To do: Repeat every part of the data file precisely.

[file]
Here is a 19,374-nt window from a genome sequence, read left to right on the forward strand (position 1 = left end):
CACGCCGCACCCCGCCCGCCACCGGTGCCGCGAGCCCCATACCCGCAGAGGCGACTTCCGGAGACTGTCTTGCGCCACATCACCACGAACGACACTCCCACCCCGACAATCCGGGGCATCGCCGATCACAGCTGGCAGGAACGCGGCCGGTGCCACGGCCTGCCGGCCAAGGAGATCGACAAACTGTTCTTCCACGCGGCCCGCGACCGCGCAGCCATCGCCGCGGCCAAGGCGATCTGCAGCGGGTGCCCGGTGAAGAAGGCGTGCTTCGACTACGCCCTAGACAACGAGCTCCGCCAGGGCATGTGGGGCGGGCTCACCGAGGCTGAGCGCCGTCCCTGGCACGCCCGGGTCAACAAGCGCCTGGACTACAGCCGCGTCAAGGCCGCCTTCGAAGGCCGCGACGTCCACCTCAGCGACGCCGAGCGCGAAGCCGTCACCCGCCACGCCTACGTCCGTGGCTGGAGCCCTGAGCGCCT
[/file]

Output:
Here is a 19,374-nt window from a genome sequence, read left to right on the forward strand (position 1 = left end):
CACGCCGCACCCCGCCCGCCACCGGTGCCGCGAGCCCCATACCCGCAGAGGCGACTTCCGGAGACTGTCTTGCGCCACATCACCACGAACGACACTCCCACCCCGACAATCCGGGGCATCGCCGATCACAGCTGGCAGGAACGCGGCCGGTGCCACGGCCTGCCGGCCAAGGAGATCGACAAACTGTTCTTCCACGCGGCCCGCGACCGCGCAGCCATCGCCGCGGCCAAGGCGATCTGCAGCGGGTGCCCGGTGAAGAAGGCGTGCTTCGACTACGCCCTAGACAACGAGCTCCGCCAGGGCATGTGGGGCGGGCTCACCGAGGCTGAGCGCCGTCCCTGGCACGCCCGGGTCAACAAGCGCCTGGACTACAGCCGCGTCAAGGCCGCCTTCGAAGGCCGCGACGTCCACCTCAGCGACGCCGAGCGCGAAGCCGTCACCCGCCACGCCTACGTCCGTGGCTGGAGCCCTGAGCGCCT